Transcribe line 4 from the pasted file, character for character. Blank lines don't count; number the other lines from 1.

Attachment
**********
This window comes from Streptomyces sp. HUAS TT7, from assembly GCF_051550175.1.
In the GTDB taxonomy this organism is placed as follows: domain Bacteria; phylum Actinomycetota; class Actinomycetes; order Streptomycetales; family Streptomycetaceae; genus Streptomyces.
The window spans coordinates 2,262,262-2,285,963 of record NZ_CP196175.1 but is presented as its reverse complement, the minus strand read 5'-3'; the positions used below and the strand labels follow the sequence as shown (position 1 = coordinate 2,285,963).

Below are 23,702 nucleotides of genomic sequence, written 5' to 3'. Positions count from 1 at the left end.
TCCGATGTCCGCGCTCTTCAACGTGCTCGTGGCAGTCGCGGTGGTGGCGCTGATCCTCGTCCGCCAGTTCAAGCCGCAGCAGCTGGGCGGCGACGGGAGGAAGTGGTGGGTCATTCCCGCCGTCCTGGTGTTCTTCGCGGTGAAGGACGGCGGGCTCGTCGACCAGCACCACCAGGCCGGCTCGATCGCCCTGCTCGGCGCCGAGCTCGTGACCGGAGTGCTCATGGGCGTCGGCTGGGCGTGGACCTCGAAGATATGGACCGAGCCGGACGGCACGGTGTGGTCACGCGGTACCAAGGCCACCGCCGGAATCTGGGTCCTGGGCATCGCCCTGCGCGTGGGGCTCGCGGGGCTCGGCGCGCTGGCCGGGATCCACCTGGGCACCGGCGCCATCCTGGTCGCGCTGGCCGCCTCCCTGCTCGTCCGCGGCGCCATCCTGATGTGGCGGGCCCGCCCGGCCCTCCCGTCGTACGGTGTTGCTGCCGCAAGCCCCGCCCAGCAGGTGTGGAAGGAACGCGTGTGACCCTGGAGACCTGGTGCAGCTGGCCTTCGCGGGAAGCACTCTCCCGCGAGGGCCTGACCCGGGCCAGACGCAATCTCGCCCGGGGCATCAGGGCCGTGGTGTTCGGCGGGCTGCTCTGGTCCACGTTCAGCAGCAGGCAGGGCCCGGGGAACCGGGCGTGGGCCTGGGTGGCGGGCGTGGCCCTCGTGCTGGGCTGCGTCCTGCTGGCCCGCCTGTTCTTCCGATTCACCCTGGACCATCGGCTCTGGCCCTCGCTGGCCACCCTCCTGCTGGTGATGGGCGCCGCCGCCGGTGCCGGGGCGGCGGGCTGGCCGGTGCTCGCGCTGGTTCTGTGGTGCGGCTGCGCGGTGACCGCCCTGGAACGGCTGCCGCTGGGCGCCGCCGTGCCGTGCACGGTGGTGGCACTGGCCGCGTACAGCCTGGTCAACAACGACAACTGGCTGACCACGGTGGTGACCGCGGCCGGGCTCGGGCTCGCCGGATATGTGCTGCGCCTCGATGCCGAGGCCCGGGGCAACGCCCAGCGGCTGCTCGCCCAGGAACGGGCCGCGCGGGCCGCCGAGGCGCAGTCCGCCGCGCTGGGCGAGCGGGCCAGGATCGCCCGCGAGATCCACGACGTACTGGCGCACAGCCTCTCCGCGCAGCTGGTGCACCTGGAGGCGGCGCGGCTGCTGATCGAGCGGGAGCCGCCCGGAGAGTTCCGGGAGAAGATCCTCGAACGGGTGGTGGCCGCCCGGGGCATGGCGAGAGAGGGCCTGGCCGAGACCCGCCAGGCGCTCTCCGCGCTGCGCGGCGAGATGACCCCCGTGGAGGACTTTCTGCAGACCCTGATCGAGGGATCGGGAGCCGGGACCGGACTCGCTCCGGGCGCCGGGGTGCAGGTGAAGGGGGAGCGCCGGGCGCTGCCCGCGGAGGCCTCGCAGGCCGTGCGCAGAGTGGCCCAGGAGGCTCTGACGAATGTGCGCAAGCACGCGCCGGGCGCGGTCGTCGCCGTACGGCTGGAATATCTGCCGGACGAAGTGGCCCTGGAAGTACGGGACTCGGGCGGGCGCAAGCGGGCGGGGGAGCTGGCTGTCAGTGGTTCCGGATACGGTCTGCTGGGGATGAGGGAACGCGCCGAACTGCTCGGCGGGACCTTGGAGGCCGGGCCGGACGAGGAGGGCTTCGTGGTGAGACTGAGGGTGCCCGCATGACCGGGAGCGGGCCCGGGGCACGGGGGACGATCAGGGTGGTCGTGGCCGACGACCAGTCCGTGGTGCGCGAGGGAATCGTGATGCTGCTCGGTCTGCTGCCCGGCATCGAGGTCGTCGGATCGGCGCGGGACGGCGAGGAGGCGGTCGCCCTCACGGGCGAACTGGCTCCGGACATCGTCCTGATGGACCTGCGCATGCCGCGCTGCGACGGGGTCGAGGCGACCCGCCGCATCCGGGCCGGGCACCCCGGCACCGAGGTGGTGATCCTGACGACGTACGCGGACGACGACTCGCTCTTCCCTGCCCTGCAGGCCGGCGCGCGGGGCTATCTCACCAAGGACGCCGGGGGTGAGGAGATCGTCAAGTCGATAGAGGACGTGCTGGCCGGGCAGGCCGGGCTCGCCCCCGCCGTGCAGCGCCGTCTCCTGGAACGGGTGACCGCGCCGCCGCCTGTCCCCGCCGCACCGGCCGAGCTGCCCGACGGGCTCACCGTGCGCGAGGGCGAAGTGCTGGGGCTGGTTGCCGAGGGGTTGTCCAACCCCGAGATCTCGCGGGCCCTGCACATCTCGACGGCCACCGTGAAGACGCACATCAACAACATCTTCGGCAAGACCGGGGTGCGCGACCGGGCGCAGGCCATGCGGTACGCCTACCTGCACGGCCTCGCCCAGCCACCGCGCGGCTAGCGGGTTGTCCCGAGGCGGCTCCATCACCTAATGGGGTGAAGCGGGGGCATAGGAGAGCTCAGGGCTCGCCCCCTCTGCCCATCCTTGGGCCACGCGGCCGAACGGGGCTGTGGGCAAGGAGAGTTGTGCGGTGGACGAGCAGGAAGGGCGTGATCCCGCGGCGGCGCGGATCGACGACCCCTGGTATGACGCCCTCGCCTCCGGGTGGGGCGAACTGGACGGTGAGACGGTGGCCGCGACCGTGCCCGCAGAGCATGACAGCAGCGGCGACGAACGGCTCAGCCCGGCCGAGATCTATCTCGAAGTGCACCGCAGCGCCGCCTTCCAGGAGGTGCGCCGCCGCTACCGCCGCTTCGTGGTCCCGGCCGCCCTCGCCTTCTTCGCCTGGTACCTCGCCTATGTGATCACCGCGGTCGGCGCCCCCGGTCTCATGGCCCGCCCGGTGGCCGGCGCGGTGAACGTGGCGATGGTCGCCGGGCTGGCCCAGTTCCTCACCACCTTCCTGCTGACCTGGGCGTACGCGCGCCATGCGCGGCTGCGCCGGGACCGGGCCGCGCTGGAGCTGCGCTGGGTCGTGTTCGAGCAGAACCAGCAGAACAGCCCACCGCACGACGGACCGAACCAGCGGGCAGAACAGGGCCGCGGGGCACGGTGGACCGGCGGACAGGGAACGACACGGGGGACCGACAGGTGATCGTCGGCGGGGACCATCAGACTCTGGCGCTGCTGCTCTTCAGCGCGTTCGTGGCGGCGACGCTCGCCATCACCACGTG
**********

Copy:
Below are 23,702 nucleotides of genomic sequence, written 5' to 3'. Positions count from 1 at the left end.